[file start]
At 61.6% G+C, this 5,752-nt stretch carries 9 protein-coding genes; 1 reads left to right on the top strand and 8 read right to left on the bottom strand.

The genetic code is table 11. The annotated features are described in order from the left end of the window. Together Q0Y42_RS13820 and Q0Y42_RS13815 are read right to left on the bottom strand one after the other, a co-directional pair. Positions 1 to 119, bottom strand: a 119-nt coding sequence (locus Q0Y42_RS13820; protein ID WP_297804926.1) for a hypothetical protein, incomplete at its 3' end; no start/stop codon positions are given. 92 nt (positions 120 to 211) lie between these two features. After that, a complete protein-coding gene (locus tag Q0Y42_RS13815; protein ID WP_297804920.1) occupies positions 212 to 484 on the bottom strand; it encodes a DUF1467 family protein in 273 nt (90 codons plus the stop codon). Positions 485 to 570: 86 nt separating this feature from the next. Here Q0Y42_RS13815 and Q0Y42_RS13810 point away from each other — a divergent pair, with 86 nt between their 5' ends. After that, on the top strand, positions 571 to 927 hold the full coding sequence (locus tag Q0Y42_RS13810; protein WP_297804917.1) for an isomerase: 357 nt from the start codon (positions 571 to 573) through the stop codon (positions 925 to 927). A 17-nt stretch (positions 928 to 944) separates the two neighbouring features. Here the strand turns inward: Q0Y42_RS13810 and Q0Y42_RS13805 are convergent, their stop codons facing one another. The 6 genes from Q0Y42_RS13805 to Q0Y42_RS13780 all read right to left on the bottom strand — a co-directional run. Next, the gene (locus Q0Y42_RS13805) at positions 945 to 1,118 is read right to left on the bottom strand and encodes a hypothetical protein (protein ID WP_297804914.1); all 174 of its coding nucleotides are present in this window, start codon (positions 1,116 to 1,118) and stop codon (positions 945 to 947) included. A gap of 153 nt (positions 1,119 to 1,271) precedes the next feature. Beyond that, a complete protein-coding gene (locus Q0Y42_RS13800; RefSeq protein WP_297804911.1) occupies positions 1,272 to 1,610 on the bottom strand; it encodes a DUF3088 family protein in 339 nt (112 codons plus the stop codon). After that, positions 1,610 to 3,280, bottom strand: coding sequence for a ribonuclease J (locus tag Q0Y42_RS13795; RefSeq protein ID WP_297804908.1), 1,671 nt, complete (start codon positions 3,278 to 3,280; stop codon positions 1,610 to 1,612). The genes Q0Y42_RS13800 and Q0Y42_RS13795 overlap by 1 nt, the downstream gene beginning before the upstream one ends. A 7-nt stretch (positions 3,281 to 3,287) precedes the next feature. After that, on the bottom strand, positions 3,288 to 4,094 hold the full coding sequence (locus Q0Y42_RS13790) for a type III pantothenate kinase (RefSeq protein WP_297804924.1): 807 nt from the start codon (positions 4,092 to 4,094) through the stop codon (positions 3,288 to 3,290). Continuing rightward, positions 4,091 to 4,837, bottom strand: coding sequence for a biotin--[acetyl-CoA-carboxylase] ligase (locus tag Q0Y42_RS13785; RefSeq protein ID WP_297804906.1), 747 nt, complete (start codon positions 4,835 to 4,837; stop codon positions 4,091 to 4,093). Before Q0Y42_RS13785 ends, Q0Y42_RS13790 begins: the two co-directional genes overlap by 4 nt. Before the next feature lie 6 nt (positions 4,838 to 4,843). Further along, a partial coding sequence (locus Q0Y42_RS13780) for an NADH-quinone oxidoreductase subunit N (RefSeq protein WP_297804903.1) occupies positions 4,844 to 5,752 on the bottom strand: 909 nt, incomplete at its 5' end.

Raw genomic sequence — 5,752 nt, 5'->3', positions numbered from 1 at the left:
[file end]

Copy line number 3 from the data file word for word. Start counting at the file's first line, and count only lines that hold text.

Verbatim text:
Raw genomic sequence — 5,752 nt, 5'->3', positions numbered from 1 at the left: